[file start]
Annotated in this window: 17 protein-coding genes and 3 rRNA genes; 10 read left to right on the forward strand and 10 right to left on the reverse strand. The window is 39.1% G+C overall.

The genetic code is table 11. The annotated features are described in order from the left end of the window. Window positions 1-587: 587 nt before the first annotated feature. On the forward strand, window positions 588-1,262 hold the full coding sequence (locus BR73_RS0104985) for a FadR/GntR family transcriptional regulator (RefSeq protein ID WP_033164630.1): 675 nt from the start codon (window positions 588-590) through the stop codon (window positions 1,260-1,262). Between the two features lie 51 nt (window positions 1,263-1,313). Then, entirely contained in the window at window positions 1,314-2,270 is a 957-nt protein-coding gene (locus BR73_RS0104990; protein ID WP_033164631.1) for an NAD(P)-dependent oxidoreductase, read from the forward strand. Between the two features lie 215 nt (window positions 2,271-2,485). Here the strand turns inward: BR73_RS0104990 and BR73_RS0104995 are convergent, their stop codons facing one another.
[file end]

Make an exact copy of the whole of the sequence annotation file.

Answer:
Annotated in this window: 17 protein-coding genes and 3 rRNA genes; 10 read left to right on the forward strand and 10 right to left on the reverse strand. The window is 39.1% G+C overall.

The genetic code is table 11. The annotated features are described in order from the left end of the window. Window positions 1-587: 587 nt before the first annotated feature. On the forward strand, window positions 588-1,262 hold the full coding sequence (locus BR73_RS0104985) for a FadR/GntR family transcriptional regulator (RefSeq protein ID WP_033164630.1): 675 nt from the start codon (window positions 588-590) through the stop codon (window positions 1,260-1,262). Between the two features lie 51 nt (window positions 1,263-1,313). Then, entirely contained in the window at window positions 1,314-2,270 is a 957-nt protein-coding gene (locus BR73_RS0104990; protein ID WP_033164631.1) for an NAD(P)-dependent oxidoreductase, read from the forward strand. Between the two features lie 215 nt (window positions 2,271-2,485). Here the strand turns inward: BR73_RS0104990 and BR73_RS0104995 are convergent, their stop codons facing one another.